Vodafone is prepared for long war on CFC legislation

Releasing its final results this week, Vodafone has said it ‘does not expect
resolution of the application of the UK controlled foreign company legislation
to the group in the near term.’

said in last year’s annual report that the tax at stake was £1.7bn, with as much
as £400m in interest costs on top of that, making it one of the largest
corporate tax disputes of recent times.

The group has held firm on its provisioning for the charges but has said that
it has not added to it as the case drags on.

The case is being followed closely by FDs, not least because it may
eventually provide some insight into the tax treatment of controlled foreign
companies, currently causing friction between the UK government and

Two companies, Shire and United Business Media, have already pledged to leave
the UK over a threatened tightening of UK rules.

Vodafone’s tax affairs have also proved some of the most complex of any
company’s in recent years, with a series of issues in different jurisdictions.

It has been involved in a case in India and was also a party to the failed
attempt by mobile phone companies to reclaim VAT on the cost of their third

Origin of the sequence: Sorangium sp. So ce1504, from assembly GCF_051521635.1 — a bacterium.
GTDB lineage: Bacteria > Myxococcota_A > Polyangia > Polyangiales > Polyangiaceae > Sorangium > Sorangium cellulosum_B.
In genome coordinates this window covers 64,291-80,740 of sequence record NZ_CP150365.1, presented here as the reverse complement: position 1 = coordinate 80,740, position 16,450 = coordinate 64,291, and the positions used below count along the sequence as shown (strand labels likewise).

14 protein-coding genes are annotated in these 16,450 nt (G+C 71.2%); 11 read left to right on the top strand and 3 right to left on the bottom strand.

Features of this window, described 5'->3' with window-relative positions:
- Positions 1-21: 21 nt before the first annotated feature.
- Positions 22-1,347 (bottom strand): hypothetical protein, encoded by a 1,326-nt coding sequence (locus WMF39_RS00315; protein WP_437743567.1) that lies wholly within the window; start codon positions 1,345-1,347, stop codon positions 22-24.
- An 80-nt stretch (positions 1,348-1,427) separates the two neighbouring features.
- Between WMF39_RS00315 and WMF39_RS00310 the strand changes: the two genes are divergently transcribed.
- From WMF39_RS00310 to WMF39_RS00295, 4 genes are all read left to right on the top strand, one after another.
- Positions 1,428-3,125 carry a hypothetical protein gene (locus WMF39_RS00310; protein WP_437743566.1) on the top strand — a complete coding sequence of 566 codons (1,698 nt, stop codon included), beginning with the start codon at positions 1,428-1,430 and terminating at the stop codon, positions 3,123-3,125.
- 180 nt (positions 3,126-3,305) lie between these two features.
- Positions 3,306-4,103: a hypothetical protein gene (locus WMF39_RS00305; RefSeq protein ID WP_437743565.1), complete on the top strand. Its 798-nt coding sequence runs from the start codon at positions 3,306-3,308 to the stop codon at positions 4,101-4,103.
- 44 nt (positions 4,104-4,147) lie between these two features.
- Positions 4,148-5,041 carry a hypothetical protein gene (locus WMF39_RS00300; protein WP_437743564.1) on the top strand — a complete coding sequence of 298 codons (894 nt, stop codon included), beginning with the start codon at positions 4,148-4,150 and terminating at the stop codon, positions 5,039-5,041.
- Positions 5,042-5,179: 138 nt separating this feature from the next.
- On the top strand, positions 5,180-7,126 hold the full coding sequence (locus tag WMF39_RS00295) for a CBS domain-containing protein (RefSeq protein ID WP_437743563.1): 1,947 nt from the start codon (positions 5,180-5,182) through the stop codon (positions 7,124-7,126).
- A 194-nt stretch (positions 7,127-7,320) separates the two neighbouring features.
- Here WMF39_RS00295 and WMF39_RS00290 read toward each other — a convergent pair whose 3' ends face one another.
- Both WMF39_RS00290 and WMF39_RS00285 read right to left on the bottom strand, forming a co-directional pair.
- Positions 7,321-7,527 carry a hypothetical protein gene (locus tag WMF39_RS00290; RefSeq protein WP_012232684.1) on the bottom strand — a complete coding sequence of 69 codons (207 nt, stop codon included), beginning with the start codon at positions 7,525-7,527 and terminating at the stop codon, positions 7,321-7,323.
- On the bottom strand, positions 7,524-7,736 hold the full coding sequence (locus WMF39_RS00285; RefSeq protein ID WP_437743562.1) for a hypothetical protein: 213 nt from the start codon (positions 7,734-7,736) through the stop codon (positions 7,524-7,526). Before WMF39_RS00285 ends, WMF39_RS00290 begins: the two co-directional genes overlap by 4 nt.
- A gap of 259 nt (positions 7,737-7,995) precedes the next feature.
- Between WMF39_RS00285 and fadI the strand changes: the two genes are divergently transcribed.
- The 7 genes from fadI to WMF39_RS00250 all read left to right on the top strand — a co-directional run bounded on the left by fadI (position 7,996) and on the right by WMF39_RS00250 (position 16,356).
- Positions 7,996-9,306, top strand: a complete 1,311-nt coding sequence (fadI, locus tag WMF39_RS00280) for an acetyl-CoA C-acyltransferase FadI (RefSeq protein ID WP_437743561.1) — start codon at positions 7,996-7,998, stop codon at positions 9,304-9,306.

generation mobile phone licences.

The interest alone on Vodafone’s tax provision stands at £1.6bn, it said this
week. The provision has risen by £399m since 2007. Its final results also
disclosed that its free cash flow included £700m in payments in respect of
longstanding tax issues.

In a recent interview, Vodafone’s group head of tax Joel Walters commented on
the large sums involved in tax disputes.

‘That creates an illusion that there are significant numbers of issues,’ he
said. ‘I’m concerned that once this perception begins to permeate the taxing
agency what tends to happen is that the focus comes on enforcing the tax loss,’
he said.

A Vodafone spokeswoman said: ‘We don’t believe we are liable [for CFC tax
charges] in respect of our Vodafone Luxembourg subsidiary.’

Related reading

PwC office 2